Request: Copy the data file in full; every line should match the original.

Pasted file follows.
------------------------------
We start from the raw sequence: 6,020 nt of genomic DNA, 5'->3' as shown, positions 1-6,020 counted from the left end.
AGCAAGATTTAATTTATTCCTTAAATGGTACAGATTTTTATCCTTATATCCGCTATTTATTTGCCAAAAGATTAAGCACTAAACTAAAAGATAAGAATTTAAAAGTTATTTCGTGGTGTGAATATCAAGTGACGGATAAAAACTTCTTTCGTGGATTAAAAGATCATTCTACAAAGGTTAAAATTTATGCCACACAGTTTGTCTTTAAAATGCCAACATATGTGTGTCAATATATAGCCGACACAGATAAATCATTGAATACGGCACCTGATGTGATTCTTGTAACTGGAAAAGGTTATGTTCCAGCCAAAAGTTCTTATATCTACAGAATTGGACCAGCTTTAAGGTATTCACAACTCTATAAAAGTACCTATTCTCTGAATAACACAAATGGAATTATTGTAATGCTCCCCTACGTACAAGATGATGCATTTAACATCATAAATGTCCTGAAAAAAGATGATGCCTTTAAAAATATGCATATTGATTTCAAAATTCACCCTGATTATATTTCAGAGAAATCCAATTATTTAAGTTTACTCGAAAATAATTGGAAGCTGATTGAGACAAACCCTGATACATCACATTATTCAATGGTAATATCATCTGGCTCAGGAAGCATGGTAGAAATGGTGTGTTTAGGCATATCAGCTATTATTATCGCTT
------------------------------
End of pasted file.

We start from the raw sequence: 6,020 nt of genomic DNA, 5'->3' as shown, positions 1-6,020 counted from the left end.
AGCAAGATTTAATTTATTCCTTAAATGGTACAGATTTTTATCCTTATATCCGCTATTTATTTGCCAAAAGATTAAGCACTAAACTAAAAGATAAGAATTTAAAAGTTATTTCGTGGTGTGAATATCAAGTGACGGATAAAAACTTCTTTCGTGGATTAAAAGATCATTCTACAAAGGTTAAAATTTATGCCACACAGTTTGTCTTTAAAATGCCAACATATGTGTGTCAATATATAGCCGACACAGATAAATCATTGAATACGGCACCTGATGTGATTCTTGTAACTGGAAAAGGTTATGTTCCAGCCAAAAGTTCTTATATCTACAGAATTGGACCAGCTTTAAGGTATTCACAACTCTATAAAAGTACCTATTCTCTGAATAACACAAATGGAATTATTGTAATGCTCCCCTACGTACAAGATGATGCATTTAACATCATAAATGTCCTGAAAAAAGATGATGCCTTTAAAAATATGCATATTGATTTCAAAATTCACCCTGATTATATTTCAGAGAAATCCAATTATTTAAGTTTACTCGAAAATAATTGGAAGCTGATTGAGACAAACCCTGATACATCACATTATTCAATGGTAATATCATCTGGCTCAGGAAGCATGGTAGAAATGGTGTGTTTAGGCATATCAGCTATTATTATCGCTT